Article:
On Wednesday, the Court of Maryland has released a legal opinion to police, stating that police should not only get a warrant to use Stingray device, but it should explain how exactly the cell-site stimulator works. These devices are referred as Stingrays and they work by spoofing the cell service tower. Once the stingray is placed successfully, it is able to intercept calls and messages. On some occasions, false claims of using informant were made, However in reality stingrays were deployed.
The issue came under light after the case of State of Maryland Vs. Andrews. The case involved a Baltimore man, Kerron Andrews, who was accused of attempting a murder in April 2014. As a part of defense, Andrew’s lawyer were successful in finding out how the police arrested Andrew from his actual location. Lawyers came across a cell simulator named “Hail Storm”, which aided the police.
In the mid of 2015, Maryland Court Judge Kendra Ausby ruled in support of the defense’s appeal to restrain all evidences gathered by using a stingray. Prosecutors then took the case up to Court of Special Appeals, where the original ruling was sustained. This made impossible to carry further prosecution of the case.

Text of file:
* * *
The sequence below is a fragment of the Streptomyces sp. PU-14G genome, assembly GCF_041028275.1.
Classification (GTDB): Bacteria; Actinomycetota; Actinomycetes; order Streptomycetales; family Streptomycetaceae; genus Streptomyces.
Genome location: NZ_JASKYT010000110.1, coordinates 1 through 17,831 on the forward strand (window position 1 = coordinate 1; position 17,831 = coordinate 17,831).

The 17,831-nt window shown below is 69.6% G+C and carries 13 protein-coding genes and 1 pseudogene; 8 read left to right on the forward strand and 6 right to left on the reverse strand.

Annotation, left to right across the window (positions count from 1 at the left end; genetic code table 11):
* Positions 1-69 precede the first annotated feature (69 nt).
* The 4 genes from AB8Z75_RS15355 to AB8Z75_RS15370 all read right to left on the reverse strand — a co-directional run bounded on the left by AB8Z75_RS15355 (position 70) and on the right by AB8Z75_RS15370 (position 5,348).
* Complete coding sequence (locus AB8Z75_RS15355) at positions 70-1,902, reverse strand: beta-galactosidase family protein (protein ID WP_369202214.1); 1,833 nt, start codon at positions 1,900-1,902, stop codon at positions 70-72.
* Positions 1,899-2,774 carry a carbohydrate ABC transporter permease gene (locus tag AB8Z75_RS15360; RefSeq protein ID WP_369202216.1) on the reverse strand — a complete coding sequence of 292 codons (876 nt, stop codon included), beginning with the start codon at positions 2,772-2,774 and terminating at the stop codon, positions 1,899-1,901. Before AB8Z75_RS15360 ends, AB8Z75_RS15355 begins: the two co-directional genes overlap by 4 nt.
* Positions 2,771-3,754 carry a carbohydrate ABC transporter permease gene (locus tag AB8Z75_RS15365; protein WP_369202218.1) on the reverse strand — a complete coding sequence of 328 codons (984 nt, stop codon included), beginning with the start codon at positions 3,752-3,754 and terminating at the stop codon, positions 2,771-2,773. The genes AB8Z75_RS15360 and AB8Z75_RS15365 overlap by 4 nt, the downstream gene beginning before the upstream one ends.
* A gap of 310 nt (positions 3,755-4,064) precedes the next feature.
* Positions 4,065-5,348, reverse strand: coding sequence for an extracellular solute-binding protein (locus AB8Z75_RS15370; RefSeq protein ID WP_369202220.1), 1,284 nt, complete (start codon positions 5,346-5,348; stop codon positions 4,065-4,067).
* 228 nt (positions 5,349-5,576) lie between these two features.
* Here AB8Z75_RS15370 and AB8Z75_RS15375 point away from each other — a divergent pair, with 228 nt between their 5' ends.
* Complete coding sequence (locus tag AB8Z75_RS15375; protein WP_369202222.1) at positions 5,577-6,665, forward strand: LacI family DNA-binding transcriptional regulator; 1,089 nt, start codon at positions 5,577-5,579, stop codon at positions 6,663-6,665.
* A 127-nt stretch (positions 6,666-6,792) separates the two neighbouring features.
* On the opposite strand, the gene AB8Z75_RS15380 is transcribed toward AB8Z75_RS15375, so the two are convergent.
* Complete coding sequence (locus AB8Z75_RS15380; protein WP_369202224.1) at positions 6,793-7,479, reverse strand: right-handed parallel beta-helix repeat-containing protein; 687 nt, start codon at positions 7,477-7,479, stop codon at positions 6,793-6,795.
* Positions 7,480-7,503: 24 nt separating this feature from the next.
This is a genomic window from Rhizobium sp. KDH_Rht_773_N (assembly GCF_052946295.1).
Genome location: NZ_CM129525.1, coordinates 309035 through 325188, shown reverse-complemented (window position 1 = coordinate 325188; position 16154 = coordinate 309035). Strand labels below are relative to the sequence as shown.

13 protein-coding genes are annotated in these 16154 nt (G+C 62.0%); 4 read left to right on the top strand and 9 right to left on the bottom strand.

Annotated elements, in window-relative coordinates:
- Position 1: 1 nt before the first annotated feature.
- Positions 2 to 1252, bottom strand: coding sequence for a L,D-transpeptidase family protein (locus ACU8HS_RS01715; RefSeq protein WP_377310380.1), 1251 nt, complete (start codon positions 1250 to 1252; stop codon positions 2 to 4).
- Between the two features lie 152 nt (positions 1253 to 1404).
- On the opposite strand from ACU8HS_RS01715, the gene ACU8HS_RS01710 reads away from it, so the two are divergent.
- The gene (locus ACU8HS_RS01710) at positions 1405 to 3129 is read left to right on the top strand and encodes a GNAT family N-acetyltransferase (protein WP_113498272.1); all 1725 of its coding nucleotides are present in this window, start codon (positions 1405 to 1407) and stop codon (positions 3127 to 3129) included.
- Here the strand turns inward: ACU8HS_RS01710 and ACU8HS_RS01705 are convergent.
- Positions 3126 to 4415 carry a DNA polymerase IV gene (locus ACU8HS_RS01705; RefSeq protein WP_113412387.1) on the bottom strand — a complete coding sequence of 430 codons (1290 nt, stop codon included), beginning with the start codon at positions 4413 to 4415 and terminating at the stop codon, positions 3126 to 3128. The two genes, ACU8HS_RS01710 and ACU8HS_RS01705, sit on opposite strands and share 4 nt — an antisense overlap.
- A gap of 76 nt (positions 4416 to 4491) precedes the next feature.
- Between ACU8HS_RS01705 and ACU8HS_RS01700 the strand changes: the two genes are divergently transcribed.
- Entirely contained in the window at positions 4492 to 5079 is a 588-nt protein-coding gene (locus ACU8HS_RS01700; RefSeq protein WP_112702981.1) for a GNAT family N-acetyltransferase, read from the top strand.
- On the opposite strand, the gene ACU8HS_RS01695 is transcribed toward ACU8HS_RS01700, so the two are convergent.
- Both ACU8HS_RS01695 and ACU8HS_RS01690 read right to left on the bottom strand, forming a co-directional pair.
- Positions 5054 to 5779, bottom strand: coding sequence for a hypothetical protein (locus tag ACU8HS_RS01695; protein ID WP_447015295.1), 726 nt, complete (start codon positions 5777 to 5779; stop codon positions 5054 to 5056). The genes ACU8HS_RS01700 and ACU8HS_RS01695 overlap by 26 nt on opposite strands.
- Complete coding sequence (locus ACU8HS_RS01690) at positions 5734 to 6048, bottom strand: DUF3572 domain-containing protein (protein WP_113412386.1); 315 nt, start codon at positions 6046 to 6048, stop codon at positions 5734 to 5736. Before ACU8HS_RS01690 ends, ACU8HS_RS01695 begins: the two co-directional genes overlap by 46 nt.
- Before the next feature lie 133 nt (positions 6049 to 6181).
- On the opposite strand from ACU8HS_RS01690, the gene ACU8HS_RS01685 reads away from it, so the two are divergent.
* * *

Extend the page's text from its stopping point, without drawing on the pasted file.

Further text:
Maryland Court of special appeals stated that users have right to stop being tracked by means of their cell phones. Under any circumstance mobile phones should not be used as tracking devices. Police should hold its use of cell-stimulator devices including “hailstorm”, unless it attains proper warrant to use it, and description of its application in the case.
The judge states that government could no longer rely on the pen register application, that has been in practice for a long time. Even more, authorities have been taking permission to use the pen register system, while in reality they deployed cell-simulators in place of pen registers which has lot more capabilities than its predecessor “pen-register”.